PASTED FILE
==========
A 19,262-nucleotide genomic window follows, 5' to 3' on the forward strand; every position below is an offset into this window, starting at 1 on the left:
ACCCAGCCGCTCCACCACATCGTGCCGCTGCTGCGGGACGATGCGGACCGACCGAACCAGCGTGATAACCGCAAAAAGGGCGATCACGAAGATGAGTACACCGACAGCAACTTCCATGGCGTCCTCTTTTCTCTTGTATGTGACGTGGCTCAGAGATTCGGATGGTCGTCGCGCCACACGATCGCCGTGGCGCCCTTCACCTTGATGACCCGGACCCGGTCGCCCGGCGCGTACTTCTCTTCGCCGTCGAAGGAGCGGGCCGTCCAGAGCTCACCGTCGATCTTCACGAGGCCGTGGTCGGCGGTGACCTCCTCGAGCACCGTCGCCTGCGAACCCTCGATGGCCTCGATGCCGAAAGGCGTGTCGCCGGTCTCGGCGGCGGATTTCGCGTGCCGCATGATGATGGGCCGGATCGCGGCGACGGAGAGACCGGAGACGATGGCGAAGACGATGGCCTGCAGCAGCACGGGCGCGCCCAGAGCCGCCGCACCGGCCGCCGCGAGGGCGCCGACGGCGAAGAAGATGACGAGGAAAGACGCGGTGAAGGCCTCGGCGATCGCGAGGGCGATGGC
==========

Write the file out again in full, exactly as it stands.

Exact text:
A 19,262-nucleotide genomic window follows, 5' to 3' on the forward strand; every position below is an offset into this window, starting at 1 on the left:
ACCCAGCCGCTCCACCACATCGTGCCGCTGCTGCGGGACGATGCGGACCGACCGAACCAGCGTGATAACCGCAAAAAGGGCGATCACGAAGATGAGTACACCGACAGCAACTTCCATGGCGTCCTCTTTTCTCTTGTATGTGACGTGGCTCAGAGATTCGGATGGTCGTCGCGCCACACGATCGCCGTGGCGCCCTTCACCTTGATGACCCGGACCCGGTCGCCCGGCGCGTACTTCTCTTCGCCGTCGAAGGAGCGGGCCGTCCAGAGCTCACCGTCGATCTTCACGAGGCCGTGGTCGGCGGTGACCTCCTCGAGCACCGTCGCCTGCGAACCCTCGATGGCCTCGATGCCGAAAGGCGTGTCGCCGGTCTCGGCGGCGGATTTCGCGTGCCGCATGATGATGGGCCGGATCGCGGCGACGGAGAGACCGGAGACGATGGCGAAGACGATGGCCTGCAGCAGCACGGGCGCGCCCAGAGCCGCCGCACCGGCCGCCGCGAGGGCGCCGACGGCGAAGAAGATGACGAGGAAAGACGCGGTGAAGGCCTCGGCGATCGCGAGGGCGATGGC